HOCKEY NIGHT IN CANADA
PICK A NIGHT; CBC
THE TRADITION CONTINUES.
Let's make a deal
The NHL has a nasty habit of grovelling to
American networks while sticking it to
Canadian ones. It’s all part of the
power play of hockey on TV.
By Eric Kohanik
Hey, it’s mid-April! And, in theTV universe – the Canadian TV universe, that is – it means the annual ritual of Stanley Cup hockey playoffs has begun.
It’s a nightly ritual at first. Then, it eases up. Still, the ritual will stretch from now until mid-June, when sane people’s thoughts are focused on anything but a midwinter sport.
Over the course of the next two months, National Hockey League playoffs will throw CBC’s topsy-turvy program schedule into even greater disarray than usual. But this is actually a good thing.
There had been widespread fear in the halls of the taxpayers’ network that it might all change after next season. Having already lost curling and Canadian football (starting in 2008) and the 2010 and 2012 Olympics to CTV, the folks at CBC were nervous. In fact, there had been industry-wide speculation for months that CTV was determined to snag the rights to Hockey Night in Canada – no matter the cost.
So, it was with a huge sigh of relief that CBC’s top brass announced late last month that they had hammered out a six-year agreement with the NHL to keep HNIC in its stable right on through to the end of the 2013-14 season.
CBC didn’t disclose the money involved, but industry analysts have pegged the price at around $85 million per year, up considerably from the $60-million annual levy CBC is reportedly paying now.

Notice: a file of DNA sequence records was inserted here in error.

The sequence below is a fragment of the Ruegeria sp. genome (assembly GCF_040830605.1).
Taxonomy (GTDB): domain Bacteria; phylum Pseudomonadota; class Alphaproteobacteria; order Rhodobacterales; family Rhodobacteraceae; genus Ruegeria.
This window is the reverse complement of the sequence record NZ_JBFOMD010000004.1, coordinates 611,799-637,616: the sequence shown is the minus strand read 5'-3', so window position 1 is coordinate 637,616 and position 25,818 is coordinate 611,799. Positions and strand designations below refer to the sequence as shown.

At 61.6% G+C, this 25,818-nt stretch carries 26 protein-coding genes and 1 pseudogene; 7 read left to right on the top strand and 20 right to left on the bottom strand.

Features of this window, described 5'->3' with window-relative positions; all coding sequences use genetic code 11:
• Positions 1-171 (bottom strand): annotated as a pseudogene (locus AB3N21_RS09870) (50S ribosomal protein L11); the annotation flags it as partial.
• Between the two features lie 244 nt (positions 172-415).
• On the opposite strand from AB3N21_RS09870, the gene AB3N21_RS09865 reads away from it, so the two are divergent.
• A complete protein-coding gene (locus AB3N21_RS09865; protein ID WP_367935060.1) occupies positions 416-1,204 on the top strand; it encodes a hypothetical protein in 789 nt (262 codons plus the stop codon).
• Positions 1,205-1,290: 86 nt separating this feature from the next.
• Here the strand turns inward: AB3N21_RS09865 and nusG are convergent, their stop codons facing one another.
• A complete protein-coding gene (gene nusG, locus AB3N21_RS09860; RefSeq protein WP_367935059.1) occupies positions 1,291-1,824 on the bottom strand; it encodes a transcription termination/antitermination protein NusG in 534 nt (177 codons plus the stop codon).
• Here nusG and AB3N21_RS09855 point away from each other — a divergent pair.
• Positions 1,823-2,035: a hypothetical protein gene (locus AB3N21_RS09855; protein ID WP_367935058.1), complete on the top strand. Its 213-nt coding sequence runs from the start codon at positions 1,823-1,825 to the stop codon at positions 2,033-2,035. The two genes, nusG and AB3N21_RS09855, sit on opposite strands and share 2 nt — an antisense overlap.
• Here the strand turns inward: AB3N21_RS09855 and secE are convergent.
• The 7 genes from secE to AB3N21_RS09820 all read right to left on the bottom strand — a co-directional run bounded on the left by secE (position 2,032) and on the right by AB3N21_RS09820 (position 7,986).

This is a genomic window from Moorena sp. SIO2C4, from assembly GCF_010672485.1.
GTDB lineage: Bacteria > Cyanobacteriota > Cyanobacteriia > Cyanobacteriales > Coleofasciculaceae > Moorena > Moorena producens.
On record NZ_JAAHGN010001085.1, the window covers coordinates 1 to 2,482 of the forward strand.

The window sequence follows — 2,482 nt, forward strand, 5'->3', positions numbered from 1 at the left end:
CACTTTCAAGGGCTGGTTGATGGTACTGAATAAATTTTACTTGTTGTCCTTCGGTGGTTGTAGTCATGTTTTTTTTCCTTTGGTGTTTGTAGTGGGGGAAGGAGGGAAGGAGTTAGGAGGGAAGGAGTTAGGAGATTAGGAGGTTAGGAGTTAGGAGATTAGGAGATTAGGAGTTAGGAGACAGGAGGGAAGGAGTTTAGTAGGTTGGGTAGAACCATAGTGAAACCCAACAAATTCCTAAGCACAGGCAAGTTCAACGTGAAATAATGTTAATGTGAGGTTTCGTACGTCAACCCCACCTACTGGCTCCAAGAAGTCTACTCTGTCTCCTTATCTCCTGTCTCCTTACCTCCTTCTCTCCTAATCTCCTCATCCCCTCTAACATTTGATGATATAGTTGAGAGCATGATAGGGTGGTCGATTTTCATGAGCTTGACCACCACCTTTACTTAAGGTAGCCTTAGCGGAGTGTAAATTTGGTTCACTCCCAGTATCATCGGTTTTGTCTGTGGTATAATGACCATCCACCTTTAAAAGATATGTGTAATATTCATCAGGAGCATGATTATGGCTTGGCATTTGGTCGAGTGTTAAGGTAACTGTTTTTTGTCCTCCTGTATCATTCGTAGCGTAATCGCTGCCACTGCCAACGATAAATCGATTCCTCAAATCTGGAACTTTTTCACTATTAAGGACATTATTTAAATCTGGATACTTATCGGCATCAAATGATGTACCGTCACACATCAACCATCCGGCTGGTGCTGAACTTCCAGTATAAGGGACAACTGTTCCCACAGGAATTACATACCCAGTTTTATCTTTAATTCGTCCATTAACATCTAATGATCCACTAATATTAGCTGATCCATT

“For the record, this was a good deal for the NHL,” league commissioner Gary Bettman crowed at a Toronto press conference as the agreement was announced.
It’s a pretty greedy deal for the NHL, too – especially when you consider how the league grovels, hat in hand, whenever it negotiates with big American TV networks. Shortly after the CBC announcement was made, NBC – which has national network TV rights to NHL games in the United States – announced it also had a deal with the league.
The peacock network’s agreement is simply a one-year extension of its current pact, which gives it the rights to a weekly game as well as the Stanley Cup finals.
For this, NBC pays nothing up front. Nada. Zip. Zilch. Instead, the network simply tosses the NHL a chunk of the advertising money it gets from its game telecasts.
That’s a lousy deal for the NHL. But then, what do you expect? This is a league with a propensity for whoring itself whenever it comes to chasing the elusive American audience while sticking it to Canadian fans and Canadian TV networks.
Don’t feel sorry for the CBC, though. The only reason any TV network spends big money to get something is because there’s even bigger money to be made by having it.
After all, “the CBC” just wouldn’t be “the CBC” without NHL hockey on its airwaves for nine months of the year.